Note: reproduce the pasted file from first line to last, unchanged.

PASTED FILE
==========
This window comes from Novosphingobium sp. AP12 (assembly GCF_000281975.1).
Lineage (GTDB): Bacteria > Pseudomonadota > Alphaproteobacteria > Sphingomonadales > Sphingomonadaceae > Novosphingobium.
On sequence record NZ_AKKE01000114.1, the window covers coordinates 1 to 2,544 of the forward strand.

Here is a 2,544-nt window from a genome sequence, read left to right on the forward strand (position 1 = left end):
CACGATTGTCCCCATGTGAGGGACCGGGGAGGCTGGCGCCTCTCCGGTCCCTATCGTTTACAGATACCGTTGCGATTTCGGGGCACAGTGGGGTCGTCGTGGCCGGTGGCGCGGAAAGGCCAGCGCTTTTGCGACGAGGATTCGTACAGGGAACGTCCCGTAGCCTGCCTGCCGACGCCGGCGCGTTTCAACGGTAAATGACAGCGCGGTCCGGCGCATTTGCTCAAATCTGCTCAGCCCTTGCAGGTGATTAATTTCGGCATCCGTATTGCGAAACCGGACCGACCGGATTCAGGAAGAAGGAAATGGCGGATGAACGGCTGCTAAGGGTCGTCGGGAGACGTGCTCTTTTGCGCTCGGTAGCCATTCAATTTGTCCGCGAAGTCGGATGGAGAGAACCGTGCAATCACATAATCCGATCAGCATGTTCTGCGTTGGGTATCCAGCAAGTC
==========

This window comes from Novosphingobium sp. AP12 (assembly GCF_000281975.1).
Lineage (GTDB): Bacteria > Pseudomonadota > Alphaproteobacteria > Sphingomonadales > Sphingomonadaceae > Novosphingobium.
On sequence record NZ_AKKE01000114.1, the window covers coordinates 1 to 2,544 of the forward strand.

Here is a 2,544-nt window from a genome sequence, read left to right on the forward strand (position 1 = left end):
CACGATTGTCCCCATGTGAGGGACCGGGGAGGCTGGCGCCTCTCCGGTCCCTATCGTTTACAGATACCGTTGCGATTTCGGGGCACAGTGGGGTCGTCGTGGCCGGTGGCGCGGAAAGGCCAGCGCTTTTGCGACGAGGATTCGTACAGGGAACGTCCCGTAGCCTGCCTGCCGACGCCGGCGCGTTTCAACGGTAAATGACAGCGCGGTCCGGCGCATTTGCTCAAATCTGCTCAGCCCTTGCAGGTGATTAATTTCGGCATCCGTATTGCGAAACCGGACCGACCGGATTCAGGAAGAAGGAAATGGCGGATGAACGGCTGCTAAGGGTCGTCGGGAGACGTGCTCTTTTGCGCTCGGTAGCCATTCAATTTGTCCGCGAAGTCGGATGGAGAGAACCGTGCAATCACATAATCCGATCAGCATGTTCTGCGTTGGGTATCCAGCAAGTC